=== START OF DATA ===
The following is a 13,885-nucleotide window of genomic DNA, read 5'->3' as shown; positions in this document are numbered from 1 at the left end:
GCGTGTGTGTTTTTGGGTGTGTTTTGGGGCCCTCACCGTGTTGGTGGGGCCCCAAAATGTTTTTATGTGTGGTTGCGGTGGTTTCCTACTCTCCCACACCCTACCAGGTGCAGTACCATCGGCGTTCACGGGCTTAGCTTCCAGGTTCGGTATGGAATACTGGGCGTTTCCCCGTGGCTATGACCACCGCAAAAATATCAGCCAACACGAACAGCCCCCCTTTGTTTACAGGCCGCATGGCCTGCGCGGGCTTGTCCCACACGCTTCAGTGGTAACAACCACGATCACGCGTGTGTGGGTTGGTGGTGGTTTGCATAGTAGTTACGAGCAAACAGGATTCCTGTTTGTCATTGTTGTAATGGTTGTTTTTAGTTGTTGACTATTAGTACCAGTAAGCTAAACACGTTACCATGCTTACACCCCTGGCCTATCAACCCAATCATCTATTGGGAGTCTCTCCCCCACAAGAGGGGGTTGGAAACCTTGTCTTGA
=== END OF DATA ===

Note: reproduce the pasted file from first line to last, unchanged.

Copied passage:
The following is a 13,885-nucleotide window of genomic DNA, read 5'->3' as shown; positions in this document are numbered from 1 at the left end:
GCGTGTGTGTTTTTGGGTGTGTTTTGGGGCCCTCACCGTGTTGGTGGGGCCCCAAAATGTTTTTATGTGTGGTTGCGGTGGTTTCCTACTCTCCCACACCCTACCAGGTGCAGTACCATCGGCGTTCACGGGCTTAGCTTCCAGGTTCGGTATGGAATACTGGGCGTTTCCCCGTGGCTATGACCACCGCAAAAATATCAGCCAACACGAACAGCCCCCCTTTGTTTACAGGCCGCATGGCCTGCGCGGGCTTGTCCCACACGCTTCAGTGGTAACAACCACGATCACGCGTGTGTGGGTTGGTGGTGGTTTGCATAGTAGTTACGAGCAAACAGGATTCCTGTTTGTCATTGTTGTAATGGTTGTTTTTAGTTGTTGACTATTAGTACCAGTAAGCTAAACACGTTACCATGCTTACACCCCTGGCCTATCAACCCAATCATCTATTGGGAGTCTCTCCCCCACAAGAGGGGGTTGGAAACCTTGTCTTGA